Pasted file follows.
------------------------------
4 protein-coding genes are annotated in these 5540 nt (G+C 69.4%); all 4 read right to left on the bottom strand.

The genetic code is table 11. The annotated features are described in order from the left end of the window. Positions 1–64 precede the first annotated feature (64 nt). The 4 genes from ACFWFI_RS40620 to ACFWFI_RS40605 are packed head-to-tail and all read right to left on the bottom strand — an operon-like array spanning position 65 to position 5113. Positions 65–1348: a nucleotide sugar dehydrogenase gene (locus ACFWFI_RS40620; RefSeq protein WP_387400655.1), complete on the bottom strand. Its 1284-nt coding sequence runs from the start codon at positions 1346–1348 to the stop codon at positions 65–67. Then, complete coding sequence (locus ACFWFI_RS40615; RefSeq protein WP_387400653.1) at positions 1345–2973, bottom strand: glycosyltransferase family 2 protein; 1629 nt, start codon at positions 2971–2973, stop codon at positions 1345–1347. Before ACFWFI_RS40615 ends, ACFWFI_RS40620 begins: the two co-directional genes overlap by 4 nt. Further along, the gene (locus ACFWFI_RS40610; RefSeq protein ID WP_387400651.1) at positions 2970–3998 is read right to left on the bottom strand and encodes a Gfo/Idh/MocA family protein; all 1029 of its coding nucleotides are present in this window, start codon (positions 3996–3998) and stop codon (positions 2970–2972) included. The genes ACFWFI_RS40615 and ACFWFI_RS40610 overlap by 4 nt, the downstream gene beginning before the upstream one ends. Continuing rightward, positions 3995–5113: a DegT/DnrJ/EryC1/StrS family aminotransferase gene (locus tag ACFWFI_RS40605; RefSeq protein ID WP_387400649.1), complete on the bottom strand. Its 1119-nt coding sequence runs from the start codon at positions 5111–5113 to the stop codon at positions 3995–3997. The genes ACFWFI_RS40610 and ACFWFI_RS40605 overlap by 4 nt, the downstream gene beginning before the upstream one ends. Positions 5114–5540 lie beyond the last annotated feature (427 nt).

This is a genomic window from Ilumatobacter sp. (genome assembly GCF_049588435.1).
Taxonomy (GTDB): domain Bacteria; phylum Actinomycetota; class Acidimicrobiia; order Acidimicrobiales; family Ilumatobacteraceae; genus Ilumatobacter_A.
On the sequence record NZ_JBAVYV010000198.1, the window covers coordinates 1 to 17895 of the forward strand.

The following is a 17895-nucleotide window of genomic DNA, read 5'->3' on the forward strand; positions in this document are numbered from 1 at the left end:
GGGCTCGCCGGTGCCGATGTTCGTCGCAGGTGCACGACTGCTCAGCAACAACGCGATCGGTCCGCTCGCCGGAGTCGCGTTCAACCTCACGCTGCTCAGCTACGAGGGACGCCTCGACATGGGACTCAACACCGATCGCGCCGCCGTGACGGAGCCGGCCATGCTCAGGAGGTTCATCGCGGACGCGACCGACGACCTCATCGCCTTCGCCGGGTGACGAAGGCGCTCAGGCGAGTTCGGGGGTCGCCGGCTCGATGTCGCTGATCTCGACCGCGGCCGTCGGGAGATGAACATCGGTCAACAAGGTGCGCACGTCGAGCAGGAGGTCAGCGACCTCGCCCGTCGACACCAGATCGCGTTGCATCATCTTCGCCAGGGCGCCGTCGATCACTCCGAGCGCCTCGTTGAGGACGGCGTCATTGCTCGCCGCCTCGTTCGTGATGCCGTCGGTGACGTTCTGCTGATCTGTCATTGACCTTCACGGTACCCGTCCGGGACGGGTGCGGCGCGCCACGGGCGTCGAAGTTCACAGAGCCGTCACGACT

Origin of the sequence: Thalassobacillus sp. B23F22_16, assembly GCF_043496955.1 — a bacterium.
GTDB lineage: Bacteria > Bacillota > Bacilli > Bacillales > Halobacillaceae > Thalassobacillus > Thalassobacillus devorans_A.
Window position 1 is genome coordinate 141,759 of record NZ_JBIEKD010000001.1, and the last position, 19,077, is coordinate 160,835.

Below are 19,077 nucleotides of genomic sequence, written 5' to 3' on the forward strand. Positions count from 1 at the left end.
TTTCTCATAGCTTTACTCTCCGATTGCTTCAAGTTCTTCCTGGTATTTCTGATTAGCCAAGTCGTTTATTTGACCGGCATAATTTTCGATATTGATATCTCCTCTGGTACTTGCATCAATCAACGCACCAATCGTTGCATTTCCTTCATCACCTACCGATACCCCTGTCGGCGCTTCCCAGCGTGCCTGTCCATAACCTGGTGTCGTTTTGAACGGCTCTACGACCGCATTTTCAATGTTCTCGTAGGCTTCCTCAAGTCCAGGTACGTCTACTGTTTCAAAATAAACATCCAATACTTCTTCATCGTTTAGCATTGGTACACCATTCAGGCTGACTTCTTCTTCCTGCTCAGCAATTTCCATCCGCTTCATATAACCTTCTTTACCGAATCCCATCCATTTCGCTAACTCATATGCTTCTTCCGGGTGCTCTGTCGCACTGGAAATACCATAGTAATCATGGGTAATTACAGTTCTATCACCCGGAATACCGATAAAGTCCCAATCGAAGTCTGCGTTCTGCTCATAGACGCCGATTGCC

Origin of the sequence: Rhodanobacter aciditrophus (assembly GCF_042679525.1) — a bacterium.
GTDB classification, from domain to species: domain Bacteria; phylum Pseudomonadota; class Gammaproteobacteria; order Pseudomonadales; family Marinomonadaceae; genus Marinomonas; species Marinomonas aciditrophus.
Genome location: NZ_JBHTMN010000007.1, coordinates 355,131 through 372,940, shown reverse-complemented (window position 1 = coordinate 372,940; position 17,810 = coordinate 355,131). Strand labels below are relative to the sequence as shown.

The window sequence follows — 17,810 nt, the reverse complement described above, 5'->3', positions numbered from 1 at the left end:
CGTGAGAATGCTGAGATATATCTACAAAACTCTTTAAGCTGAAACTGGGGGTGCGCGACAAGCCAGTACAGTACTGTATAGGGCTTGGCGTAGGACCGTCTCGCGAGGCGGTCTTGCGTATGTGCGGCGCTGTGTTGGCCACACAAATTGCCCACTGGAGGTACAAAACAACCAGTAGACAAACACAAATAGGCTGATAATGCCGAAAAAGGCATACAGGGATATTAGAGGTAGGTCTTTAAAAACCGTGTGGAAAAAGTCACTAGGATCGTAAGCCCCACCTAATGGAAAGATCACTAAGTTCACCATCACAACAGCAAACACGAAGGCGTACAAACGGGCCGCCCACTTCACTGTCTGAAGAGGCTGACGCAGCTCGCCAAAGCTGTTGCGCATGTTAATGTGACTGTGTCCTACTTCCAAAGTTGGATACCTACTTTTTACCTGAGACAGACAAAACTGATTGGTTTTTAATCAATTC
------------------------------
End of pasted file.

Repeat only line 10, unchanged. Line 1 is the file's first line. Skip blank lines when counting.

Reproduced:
Window position 1 is genome coordinate 141,759 of record NZ_JBIEKD010000001.1, and the last position, 19,077, is coordinate 160,835.